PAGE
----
Worlds Away

what the nomad brought home

Alright Now

I don’t reminisce about your breath on my neck,
Your weight upon my breasts,
Or your hands upon my body.
I don’t miss the nights I gripped you overcome with longing,
Or the way you used to kiss me,
Or how I was rendered helpless in your arms.

But sometimes, in the flicker of a memory,
I glimpse the place where I was branded by your longing,
And the embers re-ignite with a burn that I detest —

And my heart pounds, and my eyes drop, and my spirit fades,
And I’m brokenfailedworthless, and it’s all
Right now, and there’s no way out

From underneath

Save for these five turncoat senses
Which, by process of elimination,
Reassure that you were never there at all.





One late-summer afternoon, while I was listening to music in my room, a song I used to sing often during high school started to play. It brought back vivid memories of a person I had known back then, and I decided to try to pour the emotional reaction into a poem. When I began, I was feeling defiant, but my mood shifted quickly with the lines; first to vulnerable, then to panicked, then to foolish.

Should you be curious, the song that was my lament was “Ice” by Sarah McLachlan.

October 17, 2009 Posted by | Memories, Poetry, Woman | , , , , , | 3 Comments

This is Treason

 

Sometimes, war is silent.
And he advances in the night to hide his crimes.
His teenage consort — stoic, young, and good
At keeping secrets — is unwilling,
But adrenaline confounds before she can distinguish friend
From foe.
Surprise attacks disarm as he takes
Mountains first, then valley, and insists
Her pounding heart and quickened breath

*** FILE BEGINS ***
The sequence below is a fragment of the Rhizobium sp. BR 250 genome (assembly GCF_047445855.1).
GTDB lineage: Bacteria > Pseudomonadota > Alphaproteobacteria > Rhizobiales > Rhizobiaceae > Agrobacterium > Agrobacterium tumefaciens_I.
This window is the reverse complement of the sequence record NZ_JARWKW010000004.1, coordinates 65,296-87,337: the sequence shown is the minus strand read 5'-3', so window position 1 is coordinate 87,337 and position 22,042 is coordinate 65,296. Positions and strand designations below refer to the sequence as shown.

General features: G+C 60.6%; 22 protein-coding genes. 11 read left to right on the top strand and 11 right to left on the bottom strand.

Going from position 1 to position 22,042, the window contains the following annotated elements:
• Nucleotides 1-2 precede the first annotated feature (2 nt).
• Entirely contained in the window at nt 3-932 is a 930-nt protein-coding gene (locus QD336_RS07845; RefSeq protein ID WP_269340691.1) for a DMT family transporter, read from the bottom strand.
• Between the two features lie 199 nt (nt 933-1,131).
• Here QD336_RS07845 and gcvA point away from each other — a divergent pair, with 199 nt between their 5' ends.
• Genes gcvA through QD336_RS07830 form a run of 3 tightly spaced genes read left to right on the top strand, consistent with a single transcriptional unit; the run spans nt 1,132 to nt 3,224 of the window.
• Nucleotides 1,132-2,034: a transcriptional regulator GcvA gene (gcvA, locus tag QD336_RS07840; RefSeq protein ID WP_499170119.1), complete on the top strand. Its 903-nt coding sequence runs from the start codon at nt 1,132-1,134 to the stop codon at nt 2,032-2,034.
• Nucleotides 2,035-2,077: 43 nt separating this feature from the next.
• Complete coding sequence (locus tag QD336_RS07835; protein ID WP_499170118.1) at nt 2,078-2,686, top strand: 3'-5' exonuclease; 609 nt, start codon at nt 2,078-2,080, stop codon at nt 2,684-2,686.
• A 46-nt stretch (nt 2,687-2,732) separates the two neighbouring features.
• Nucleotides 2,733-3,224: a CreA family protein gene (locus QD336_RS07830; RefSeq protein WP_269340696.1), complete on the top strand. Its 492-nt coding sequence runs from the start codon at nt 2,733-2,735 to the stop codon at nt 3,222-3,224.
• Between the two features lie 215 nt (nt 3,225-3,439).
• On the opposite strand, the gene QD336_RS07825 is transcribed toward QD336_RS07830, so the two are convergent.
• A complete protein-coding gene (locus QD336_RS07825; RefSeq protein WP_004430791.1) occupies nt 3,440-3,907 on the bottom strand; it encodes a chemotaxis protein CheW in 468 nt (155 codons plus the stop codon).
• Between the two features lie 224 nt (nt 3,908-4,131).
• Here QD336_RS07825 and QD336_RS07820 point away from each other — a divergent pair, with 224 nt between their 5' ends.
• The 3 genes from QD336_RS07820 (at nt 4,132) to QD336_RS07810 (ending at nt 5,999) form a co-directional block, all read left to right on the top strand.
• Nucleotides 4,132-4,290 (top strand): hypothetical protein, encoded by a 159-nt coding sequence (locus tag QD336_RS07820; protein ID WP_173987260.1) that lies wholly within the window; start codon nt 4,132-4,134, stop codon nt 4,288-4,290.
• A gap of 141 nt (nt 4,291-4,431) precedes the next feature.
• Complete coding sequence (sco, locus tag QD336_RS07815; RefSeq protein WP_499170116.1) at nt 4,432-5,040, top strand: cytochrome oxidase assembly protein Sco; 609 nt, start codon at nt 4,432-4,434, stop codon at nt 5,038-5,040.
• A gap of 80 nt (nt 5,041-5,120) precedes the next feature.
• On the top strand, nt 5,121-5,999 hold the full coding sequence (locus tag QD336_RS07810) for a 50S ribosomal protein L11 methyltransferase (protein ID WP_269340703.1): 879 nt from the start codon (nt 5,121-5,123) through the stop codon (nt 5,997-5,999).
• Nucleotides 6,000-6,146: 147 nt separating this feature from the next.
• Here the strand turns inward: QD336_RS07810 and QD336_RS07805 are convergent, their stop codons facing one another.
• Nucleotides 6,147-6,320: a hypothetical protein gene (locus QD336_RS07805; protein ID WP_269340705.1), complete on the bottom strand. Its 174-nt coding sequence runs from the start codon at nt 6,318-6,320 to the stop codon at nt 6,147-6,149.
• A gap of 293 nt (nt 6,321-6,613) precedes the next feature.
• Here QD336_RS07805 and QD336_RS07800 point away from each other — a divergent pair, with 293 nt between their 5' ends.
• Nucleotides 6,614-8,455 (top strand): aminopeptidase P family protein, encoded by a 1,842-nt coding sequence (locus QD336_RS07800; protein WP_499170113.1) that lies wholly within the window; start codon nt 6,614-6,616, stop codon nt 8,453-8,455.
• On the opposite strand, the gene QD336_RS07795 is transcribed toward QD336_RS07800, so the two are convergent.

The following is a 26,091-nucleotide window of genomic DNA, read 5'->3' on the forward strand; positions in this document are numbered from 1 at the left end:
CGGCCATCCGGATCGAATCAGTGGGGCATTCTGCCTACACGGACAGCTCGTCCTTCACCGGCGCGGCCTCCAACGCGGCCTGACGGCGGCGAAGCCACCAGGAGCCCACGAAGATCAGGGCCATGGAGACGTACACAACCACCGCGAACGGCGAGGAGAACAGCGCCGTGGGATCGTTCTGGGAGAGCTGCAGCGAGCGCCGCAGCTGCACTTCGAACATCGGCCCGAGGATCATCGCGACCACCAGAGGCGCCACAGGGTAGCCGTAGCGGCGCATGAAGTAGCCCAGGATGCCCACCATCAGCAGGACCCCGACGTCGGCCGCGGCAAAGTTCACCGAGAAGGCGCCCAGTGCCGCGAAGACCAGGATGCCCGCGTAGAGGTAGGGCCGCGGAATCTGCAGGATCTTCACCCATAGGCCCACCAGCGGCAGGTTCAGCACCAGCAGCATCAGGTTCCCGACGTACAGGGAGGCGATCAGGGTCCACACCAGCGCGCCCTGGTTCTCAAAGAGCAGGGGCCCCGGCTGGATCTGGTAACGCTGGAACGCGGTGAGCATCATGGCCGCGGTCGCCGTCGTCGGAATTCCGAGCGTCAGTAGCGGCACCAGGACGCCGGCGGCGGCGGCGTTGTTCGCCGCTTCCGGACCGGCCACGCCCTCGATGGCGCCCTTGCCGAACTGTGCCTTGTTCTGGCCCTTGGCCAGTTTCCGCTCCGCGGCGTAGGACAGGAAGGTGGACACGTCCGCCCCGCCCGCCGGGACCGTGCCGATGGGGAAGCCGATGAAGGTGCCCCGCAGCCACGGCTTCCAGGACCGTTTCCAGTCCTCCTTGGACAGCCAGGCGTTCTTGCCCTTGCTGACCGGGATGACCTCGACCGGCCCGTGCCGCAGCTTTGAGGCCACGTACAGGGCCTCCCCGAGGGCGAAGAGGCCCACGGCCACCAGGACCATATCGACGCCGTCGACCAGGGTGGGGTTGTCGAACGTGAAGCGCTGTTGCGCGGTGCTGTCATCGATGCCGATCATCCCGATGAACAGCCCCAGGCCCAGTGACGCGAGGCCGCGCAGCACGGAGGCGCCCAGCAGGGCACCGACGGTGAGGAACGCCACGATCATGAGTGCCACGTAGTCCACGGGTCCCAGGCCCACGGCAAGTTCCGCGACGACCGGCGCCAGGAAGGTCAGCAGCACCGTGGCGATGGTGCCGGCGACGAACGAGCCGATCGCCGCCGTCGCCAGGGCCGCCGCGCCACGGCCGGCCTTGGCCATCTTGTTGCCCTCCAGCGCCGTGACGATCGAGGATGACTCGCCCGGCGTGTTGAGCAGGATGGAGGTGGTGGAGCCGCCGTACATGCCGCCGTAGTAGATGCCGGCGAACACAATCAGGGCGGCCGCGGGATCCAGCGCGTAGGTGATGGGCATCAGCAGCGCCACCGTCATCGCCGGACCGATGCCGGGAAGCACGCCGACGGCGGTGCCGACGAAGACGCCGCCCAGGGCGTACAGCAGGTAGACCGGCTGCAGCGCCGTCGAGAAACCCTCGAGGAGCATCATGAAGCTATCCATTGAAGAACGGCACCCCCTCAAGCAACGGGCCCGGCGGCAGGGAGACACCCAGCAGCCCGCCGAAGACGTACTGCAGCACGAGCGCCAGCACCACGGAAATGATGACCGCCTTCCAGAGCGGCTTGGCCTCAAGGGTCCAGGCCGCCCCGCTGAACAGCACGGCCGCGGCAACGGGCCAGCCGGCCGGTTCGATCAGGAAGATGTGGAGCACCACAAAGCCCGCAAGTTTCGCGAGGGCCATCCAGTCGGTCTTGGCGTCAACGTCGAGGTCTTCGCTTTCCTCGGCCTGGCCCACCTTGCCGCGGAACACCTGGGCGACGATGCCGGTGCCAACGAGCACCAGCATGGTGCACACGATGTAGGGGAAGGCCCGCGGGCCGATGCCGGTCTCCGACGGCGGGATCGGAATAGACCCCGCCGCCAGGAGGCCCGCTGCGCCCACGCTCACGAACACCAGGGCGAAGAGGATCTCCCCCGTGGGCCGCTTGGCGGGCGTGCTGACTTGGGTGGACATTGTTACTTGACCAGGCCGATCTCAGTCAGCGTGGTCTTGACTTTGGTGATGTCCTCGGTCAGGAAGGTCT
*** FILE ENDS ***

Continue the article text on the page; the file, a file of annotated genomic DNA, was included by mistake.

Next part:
Bespeak the thrill of conquest.
These are missions that he can’t complete alone.
Against her flesh, an unmistakable contour
Threatens as he orders her to come;
Only cowards walk away, she tells herself,
And tries to prove she’s strong enough
To hold the line unaided.  No one wants to be discovered
So exposed.

But then,
He draws his sword and stares her down.
His weapon at her throat, knees on her chest,
An unexpected standoff,
While screaming eyes beg why? for lips that wouldn’t dare
Pronounce their protest;
If she parted them, she’d gag.
I’m weak, he pleads,
Then binds her arms
And reprimands the prisoner:  you know we have to stop.
He charges south along the fertile warzone of
Her body, slides a hand into the quiver, and she arches
Like a bow about to snap.
Once more, she tries to swing a weak defense —
He grabs her wrist and laughs…
Too dazed to be convinced she ever really fought at all,
She shuts her eyes, demoralized by guilt, and time
Suspends

….for years.

A heavy hand is placed over her mouth to snuff resistance
  —  Shhhh!
Defiant legs are trembling as they strain to hold the distance —
Then muffled cries subside
As she goes numb.
She turns her head.
The war is lost.
And a smile
Surveys the spoils as betrayal burns her face.
He compensates her efforts with a devastating kiss.

We’re accomplices, he whispers.
See what you make me do?
Take our secret to the grave because

She’d kill you, if she knew.



Consider this my contribution for Women’s History Month.  But remember, men are violated every day as well.  The song I chose to accompany this piece, “El duelo” (“The Duel”), is a chilling acoustic duet between Chilean group La Ley (male vocals by Beto Cuevas) and Mexican singer Ely Guerra, about intimate violence, confusion, and pain.  It set the mood for my writing process this time but has actually been a favorite song since high school.

But on to an issue more important than music.  For you, I wish two things — first, that you find this poem completely unrelatable.  Truly, I would love for everyone to be able to read this and think, “I don’t get it.”  But if, instead, you hear yourself saying “Never again,” then I wish, by God, that you may be right.

Absolve yourself.  Peace.



Regrettably, I’m still on a work-induced hiatus from WordPress, but I felt that these were words that needed to be spoken, and spoken now. I look forward to returning in coming weeks and catching up on everyone’s inspiring writing.

March 9, 2009 Posted by | Poetry, Sex, Uncategorized, Woman | , , , , , , , , , , , , , , , , | 5 Comments